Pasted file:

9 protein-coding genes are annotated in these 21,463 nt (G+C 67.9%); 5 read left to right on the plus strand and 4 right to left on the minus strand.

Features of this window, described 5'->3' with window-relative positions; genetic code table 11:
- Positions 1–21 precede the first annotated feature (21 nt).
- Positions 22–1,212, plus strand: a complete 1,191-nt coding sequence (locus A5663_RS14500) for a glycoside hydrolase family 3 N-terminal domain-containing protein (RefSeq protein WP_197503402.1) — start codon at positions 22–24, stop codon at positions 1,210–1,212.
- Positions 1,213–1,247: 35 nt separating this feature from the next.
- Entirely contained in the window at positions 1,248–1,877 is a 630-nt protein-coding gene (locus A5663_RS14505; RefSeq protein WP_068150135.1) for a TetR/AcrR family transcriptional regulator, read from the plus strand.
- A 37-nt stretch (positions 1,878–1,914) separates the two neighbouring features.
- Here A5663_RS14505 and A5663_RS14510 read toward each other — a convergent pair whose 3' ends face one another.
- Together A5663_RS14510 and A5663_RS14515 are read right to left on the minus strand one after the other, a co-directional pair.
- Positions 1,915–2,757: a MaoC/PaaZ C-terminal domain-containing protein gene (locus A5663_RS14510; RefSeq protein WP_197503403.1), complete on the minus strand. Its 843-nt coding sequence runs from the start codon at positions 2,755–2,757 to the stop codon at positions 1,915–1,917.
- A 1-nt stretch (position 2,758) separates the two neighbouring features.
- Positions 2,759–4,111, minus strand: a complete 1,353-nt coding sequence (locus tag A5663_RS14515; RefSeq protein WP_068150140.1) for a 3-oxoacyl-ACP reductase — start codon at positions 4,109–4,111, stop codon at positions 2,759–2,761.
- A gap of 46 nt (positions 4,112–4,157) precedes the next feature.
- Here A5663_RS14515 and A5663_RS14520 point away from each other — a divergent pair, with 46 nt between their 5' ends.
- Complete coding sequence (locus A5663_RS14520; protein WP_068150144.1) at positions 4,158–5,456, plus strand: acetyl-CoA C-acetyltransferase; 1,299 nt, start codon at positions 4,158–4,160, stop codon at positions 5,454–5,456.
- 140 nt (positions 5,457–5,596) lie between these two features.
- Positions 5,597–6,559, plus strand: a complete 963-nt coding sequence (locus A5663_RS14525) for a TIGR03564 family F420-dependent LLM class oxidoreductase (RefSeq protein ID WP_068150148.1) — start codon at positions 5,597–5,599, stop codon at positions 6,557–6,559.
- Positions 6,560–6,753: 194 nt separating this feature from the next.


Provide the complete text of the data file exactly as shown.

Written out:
9 protein-coding genes are annotated in these 21,463 nt (G+C 67.9%); 5 read left to right on the plus strand and 4 right to left on the minus strand.

Features of this window, described 5'->3' with window-relative positions; genetic code table 11:
- Positions 1–21 precede the first annotated feature (21 nt).
- Positions 22–1,212, plus strand: a complete 1,191-nt coding sequence (locus A5663_RS14500) for a glycoside hydrolase family 3 N-terminal domain-containing protein (RefSeq protein WP_197503402.1) — start codon at positions 22–24, stop codon at positions 1,210–1,212.
- Positions 1,213–1,247: 35 nt separating this feature from the next.
- Entirely contained in the window at positions 1,248–1,877 is a 630-nt protein-coding gene (locus A5663_RS14505; RefSeq protein WP_068150135.1) for a TetR/AcrR family transcriptional regulator, read from the plus strand.
- A 37-nt stretch (positions 1,878–1,914) separates the two neighbouring features.
- Here A5663_RS14505 and A5663_RS14510 read toward each other — a convergent pair whose 3' ends face one another.
- Together A5663_RS14510 and A5663_RS14515 are read right to left on the minus strand one after the other, a co-directional pair.
- Positions 1,915–2,757: a MaoC/PaaZ C-terminal domain-containing protein gene (locus A5663_RS14510; RefSeq protein WP_197503403.1), complete on the minus strand. Its 843-nt coding sequence runs from the start codon at positions 2,755–2,757 to the stop codon at positions 1,915–1,917.
- A 1-nt stretch (position 2,758) separates the two neighbouring features.
- Positions 2,759–4,111, minus strand: a complete 1,353-nt coding sequence (locus tag A5663_RS14515; RefSeq protein WP_068150140.1) for a 3-oxoacyl-ACP reductase — start codon at positions 4,109–4,111, stop codon at positions 2,759–2,761.
- A gap of 46 nt (positions 4,112–4,157) precedes the next feature.
- Here A5663_RS14515 and A5663_RS14520 point away from each other — a divergent pair, with 46 nt between their 5' ends.
- Complete coding sequence (locus A5663_RS14520; protein WP_068150144.1) at positions 4,158–5,456, plus strand: acetyl-CoA C-acetyltransferase; 1,299 nt, start codon at positions 4,158–4,160, stop codon at positions 5,454–5,456.
- 140 nt (positions 5,457–5,596) lie between these two features.
- Positions 5,597–6,559, plus strand: a complete 963-nt coding sequence (locus A5663_RS14525) for a TIGR03564 family F420-dependent LLM class oxidoreductase (RefSeq protein ID WP_068150148.1) — start codon at positions 5,597–5,599, stop codon at positions 6,557–6,559.
- Positions 6,560–6,753: 194 nt separating this feature from the next.